No Water

Here in central Indiana, the newspapers are filled each day with reports of water shortages and how Indianapolis and many of the surrounding communities have been put on notice that citizens may not water grass, wash cars, or perform a number of other chores around the house that require water. There are exemptions for commercial car washes and for people who have had their yards landscaped before the drought, but on balance, the water shortage is pretty severe. The numbers are staggering – and I have no idea how much water certain areas use, but the paper said that the consumption of water in the Indy area has declined more than 40 MILLION gallons a day since Friday. So I guess that the watering ban is working.

Here in Carmel, we do not depend on surface water for our city supply – instead, Carmel has an aquifer. That is, an underground source of water that is not in jeopardy of being depleted. Even so, this year Carmel did raise for water rates for any family that uses in excess of 4000 gallons per month. It used to be that the rate went down per gallon used after hitting the 4000 gallon threshold, but now the rate is up something like 40% on the overage. And frankly, many of the people in the community are deciding to stop watering because the cost of watering has become exorbitant. Grass is turning brown and we were warned that we should water the base of trees, as they are in so much distress. Saturday and Sunday I watered the five trees bordering the back of our property – seemingly to no avail – tonight I noticed that the top has died in one of the larger evergreen trees.

When I returned from Oklahoma and Dallas late last week, I couldn’t believe that the midwest looked worse that Texas and the deep south. In fact, during our descent into Indy, the normally plush green landscape was replaced by dry, barren landscape that looks as if it could catch on fire any time. On my way down to the cafeteria today I even noticed a section of grass by the side of the road that had apparently caught on fire, probably as the result of somebody throwing a lit cigarette out of a moving car. The ground was charred and it obviously could have been much, much worse.

In short, the area is desolate. And when you drive around the neighborhoods, the sense of destruction is really astonishing. Yesterday, as we headed to Tipton where I preached the morning service, Janet and I were amazed at the horrible condition of the corn crop. It was as if a little water wouldn’t even do any good. Everything is so far gone, it seems nothing could possibly save the crop. Of course, nobody can burn anything and law enforcement agencies suspended all private fireworks displays along with many of the nearby communities.

There is only one other time in my life when I remember being so desperate for water. Only that time, I wanted to drink it. I had been sick with severe tonsillitis and my throat actually swelled closed. I could breathe but it hurt to swallow – more than I can tell you. Suffice it to say that I have never been in more agony. Ultimately, I needed surgery to have my tonsils removed, but that is another story. I wanted water – but couldn’t even swallow one small mouthful. I was so dehydrated that I finally needed an IV so my liquids would be replaced. The feeling was one of the most desperate I have ever had. As I sit here writing this evening, I can’t even find the words to describe something so simple as wanting one swallow of water. I can imagine what happens when people are tortured.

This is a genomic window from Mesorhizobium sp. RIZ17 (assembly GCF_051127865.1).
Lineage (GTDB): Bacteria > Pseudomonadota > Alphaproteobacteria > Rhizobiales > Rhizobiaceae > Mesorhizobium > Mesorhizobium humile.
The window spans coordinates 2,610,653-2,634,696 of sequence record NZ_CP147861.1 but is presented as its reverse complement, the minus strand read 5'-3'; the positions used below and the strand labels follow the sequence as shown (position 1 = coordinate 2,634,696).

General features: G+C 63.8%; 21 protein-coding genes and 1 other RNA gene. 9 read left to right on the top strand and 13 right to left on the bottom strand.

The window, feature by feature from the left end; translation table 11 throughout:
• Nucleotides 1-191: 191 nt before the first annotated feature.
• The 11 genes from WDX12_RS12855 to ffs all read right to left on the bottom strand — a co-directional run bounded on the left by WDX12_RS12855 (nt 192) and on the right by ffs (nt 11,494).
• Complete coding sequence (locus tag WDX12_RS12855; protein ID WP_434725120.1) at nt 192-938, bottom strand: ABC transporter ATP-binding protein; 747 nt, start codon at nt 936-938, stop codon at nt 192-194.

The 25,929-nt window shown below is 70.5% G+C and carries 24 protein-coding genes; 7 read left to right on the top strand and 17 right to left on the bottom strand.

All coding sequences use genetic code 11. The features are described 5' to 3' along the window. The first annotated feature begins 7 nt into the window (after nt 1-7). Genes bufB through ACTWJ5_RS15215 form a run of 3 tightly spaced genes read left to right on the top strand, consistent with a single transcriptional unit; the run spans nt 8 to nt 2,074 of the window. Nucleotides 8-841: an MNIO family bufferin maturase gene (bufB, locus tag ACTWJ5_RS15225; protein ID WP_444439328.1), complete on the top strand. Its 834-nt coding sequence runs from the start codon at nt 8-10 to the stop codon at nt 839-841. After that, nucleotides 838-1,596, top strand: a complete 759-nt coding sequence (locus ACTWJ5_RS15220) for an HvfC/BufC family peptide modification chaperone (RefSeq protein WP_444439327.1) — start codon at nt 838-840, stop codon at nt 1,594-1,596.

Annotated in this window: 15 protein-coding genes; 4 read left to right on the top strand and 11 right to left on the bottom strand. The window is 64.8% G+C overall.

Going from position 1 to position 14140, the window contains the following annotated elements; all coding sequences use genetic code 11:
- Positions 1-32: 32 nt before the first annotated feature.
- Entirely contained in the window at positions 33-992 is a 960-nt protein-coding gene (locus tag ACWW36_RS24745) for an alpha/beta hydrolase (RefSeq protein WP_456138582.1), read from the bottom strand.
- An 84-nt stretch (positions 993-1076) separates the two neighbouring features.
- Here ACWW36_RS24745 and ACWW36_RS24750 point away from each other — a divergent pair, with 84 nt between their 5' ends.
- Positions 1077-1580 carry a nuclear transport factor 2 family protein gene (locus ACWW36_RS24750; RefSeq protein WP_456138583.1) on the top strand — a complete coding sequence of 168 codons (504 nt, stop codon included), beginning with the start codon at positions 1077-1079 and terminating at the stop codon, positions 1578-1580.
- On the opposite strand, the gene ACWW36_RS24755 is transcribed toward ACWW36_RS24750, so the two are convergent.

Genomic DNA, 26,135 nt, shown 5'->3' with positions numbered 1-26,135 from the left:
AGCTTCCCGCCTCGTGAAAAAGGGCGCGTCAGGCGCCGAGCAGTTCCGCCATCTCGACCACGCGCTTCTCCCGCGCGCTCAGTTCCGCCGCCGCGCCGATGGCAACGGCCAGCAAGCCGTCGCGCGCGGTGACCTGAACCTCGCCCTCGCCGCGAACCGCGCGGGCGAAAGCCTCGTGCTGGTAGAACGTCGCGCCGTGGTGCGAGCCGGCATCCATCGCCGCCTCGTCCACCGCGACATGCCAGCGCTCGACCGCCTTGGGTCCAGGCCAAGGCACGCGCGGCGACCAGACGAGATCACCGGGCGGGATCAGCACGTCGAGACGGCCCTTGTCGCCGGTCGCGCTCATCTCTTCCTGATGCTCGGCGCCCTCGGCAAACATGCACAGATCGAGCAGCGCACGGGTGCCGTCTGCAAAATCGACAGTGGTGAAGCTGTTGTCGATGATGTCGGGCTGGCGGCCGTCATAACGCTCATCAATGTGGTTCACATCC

Sometimes, that’s how it is with God. We try to find Him but for whatever reason, we can’t. It’s like we are in a dry and desolate place. We want God – but we just can’t get into communion with Him. It’s like we wither and dry up – just like the landscape outside our window. Tonight’s verse is from the beginning of Psalm 63 – one of the Psalms written by David when he was on the run, worried about being slain by his own son, Absalom. He felt alone, with nowhere to turn, and he had difficulty connecting with God. David tells us in Ps. 63:1, “O God, you are my God, earnestly I seek you; my soul thirsts for you, my body longs for you, in a dry and weary land where there is no water.”

While David laments his plight, he starts to remember better times when he had been close to God. With each passing verse, he becomes stronger and in Ps. 63:6-8, David says, “On my bed I remember you; I think of you through the watches of the night. Because you are my help, I sing in the shadow of your wings. My soul clings to you; your right hand upholds me.”

The lesson here is that when things seem beyond hope, remember better times and this will give you strength to stay the course and get through the difficult situation. My encouragement tonight is that when you think things are hopeless, remember the times in your life that God pulled you through. And my prayer is that you will find peace and will no longer feel desperate. By the way, the weather forecast says it may rain on Wednesday – God knows our need, so we are ever hopeful. Have a great day in the Lord and in the meantime, grace and peace…

Comments (1)

  • John Noethen says:

    Scott:

    Was in Terre Haute on July 18 for a college tour of Rose-Hulman Intstitute. Indiana’s landscape looked like “scorched earth”. Made Ohio look like an oasis considering Ohio is in a drought.

    Pray for rain!

    John

 
 
 
 

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